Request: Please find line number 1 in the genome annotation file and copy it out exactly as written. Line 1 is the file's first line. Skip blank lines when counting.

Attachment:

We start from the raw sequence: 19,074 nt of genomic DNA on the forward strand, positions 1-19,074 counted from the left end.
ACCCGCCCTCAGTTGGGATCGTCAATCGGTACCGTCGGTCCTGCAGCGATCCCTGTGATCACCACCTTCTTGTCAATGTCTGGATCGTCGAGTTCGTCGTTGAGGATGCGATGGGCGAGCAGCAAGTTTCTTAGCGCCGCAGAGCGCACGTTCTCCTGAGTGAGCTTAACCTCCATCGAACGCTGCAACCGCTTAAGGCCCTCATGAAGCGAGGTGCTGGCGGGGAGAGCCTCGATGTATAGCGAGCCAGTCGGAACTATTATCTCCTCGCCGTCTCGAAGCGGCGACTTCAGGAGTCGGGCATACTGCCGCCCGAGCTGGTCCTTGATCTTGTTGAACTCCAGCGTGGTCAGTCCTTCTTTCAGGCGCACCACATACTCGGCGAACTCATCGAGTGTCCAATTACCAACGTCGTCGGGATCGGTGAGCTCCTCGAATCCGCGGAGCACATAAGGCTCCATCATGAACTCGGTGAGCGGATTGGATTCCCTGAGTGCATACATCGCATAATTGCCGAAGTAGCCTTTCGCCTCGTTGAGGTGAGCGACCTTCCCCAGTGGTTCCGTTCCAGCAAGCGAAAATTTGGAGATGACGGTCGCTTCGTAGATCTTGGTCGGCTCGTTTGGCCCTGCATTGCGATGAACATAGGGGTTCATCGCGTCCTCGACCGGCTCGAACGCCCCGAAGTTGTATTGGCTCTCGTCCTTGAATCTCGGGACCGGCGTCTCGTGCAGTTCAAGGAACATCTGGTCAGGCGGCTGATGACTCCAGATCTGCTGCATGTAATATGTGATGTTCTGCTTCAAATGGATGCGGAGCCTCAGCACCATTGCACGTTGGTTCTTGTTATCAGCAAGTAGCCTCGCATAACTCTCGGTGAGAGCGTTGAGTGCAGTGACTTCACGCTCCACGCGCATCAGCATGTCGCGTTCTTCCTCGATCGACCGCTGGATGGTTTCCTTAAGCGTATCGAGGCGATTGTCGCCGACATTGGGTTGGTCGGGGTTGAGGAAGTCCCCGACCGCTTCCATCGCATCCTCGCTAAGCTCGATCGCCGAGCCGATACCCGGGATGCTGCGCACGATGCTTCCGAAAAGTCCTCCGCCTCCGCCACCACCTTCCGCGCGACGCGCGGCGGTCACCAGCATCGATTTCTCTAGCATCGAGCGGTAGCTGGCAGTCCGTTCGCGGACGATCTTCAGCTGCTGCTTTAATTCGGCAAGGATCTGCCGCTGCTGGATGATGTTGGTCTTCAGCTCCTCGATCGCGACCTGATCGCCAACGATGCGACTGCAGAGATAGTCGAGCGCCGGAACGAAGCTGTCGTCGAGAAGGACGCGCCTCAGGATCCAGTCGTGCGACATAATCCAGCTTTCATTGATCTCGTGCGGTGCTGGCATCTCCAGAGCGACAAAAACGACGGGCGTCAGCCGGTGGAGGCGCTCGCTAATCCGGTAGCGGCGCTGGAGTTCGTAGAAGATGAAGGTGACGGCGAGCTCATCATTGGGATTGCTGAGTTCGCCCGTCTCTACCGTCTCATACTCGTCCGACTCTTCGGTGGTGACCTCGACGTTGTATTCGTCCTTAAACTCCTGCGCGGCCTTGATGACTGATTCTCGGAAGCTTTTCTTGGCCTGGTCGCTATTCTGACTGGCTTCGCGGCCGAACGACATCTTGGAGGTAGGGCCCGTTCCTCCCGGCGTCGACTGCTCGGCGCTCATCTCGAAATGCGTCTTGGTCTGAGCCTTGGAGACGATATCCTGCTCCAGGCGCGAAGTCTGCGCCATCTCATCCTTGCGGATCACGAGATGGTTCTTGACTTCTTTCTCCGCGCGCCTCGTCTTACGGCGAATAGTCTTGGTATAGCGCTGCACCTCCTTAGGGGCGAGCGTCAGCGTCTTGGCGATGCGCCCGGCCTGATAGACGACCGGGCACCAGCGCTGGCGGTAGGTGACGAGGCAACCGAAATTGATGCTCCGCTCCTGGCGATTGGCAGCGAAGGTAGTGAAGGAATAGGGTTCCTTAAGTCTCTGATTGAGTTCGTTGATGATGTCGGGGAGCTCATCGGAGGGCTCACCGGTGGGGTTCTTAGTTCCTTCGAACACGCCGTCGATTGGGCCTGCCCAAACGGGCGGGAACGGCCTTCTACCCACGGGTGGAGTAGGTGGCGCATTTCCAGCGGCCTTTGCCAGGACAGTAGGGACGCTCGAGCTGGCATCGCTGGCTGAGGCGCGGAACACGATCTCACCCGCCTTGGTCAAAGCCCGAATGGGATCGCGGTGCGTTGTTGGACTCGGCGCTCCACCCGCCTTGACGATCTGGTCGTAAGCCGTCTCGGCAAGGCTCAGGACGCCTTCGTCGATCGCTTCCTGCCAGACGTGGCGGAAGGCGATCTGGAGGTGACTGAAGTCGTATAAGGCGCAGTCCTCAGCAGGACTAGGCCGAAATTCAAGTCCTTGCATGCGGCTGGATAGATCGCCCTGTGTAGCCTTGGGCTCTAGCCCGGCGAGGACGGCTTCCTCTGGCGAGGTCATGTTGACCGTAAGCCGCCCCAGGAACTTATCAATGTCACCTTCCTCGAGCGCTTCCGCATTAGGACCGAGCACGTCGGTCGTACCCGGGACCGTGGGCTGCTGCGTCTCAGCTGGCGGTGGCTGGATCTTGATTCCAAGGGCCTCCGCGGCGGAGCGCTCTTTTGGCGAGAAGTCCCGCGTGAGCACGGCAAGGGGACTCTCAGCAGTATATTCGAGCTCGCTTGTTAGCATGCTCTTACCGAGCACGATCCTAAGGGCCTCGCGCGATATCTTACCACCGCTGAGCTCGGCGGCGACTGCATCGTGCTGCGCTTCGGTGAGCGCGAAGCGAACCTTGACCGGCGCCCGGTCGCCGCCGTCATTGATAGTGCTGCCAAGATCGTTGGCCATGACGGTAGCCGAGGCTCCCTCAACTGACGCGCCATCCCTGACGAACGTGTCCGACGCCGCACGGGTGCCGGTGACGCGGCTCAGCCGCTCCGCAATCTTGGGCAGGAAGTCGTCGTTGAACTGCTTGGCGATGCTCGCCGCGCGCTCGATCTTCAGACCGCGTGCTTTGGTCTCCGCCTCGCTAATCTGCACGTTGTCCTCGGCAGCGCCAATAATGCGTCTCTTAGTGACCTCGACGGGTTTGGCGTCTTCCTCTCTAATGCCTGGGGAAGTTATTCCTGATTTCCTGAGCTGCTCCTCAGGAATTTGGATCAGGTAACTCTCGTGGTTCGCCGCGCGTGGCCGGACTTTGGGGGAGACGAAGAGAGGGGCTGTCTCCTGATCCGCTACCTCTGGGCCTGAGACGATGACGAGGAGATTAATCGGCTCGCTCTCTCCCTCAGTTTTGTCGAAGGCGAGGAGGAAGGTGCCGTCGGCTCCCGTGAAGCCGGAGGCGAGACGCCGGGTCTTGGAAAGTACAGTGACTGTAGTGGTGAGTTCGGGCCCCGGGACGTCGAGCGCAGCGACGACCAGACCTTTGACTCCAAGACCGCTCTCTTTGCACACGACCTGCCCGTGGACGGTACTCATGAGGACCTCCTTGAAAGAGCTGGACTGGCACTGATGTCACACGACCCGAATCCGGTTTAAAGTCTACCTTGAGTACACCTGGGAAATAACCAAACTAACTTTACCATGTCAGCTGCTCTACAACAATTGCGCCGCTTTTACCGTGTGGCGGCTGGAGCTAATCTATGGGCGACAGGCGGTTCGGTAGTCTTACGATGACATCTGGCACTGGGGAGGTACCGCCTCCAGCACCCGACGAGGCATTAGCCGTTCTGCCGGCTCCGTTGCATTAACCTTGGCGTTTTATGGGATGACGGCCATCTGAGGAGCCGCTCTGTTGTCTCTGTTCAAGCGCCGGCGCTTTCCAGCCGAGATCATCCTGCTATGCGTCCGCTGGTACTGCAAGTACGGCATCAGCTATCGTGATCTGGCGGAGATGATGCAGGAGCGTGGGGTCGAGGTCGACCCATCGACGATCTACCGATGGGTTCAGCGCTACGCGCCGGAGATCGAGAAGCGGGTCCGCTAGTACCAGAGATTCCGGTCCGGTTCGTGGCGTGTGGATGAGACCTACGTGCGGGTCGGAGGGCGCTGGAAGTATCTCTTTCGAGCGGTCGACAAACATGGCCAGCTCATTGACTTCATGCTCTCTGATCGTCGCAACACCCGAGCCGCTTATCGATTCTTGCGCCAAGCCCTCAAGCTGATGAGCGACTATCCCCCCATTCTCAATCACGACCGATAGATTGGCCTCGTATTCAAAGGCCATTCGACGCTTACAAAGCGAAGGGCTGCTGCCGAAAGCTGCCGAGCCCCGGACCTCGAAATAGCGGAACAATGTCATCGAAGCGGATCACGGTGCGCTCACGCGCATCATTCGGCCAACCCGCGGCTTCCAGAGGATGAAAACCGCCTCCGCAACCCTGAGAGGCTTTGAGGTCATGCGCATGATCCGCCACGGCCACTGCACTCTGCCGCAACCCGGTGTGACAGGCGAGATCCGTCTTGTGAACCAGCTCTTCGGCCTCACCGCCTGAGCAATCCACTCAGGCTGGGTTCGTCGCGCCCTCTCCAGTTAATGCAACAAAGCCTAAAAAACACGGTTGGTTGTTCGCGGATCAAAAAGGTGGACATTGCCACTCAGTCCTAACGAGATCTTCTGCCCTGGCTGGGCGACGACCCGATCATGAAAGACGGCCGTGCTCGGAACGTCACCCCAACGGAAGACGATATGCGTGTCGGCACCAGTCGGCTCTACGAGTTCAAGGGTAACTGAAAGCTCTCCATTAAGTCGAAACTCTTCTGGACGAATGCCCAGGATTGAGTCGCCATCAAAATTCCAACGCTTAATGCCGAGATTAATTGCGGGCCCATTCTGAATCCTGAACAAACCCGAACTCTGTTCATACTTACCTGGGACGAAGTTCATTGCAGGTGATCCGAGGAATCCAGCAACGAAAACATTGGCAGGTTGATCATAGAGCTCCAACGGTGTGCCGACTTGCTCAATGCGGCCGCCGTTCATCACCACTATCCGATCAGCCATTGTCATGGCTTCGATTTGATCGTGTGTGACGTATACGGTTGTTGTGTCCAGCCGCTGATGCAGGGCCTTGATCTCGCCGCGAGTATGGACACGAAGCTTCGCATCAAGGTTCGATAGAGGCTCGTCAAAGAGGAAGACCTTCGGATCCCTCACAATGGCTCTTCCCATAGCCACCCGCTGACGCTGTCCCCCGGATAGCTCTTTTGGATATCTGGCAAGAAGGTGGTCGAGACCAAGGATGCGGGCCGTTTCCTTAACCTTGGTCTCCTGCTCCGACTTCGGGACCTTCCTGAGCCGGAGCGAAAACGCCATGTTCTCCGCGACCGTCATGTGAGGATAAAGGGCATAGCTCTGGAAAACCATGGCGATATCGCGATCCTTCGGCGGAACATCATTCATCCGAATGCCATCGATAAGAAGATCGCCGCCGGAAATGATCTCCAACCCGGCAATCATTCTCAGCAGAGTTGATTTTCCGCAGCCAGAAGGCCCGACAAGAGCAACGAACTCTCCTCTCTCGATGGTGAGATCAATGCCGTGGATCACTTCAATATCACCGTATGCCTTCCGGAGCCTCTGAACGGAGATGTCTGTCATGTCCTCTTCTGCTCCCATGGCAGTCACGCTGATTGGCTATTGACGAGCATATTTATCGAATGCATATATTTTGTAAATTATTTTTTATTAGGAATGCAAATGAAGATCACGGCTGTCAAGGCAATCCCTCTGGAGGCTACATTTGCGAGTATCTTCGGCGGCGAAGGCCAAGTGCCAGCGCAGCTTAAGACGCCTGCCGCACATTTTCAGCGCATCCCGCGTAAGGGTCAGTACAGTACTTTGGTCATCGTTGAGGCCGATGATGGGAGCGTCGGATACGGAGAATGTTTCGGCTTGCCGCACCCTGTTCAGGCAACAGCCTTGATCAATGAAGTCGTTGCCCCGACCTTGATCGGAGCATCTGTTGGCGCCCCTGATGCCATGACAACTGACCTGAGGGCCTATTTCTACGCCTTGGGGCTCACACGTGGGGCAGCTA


We start from the raw sequence: 19,074 nt of genomic DNA on the forward strand, positions 1-19,074 counted from the left end.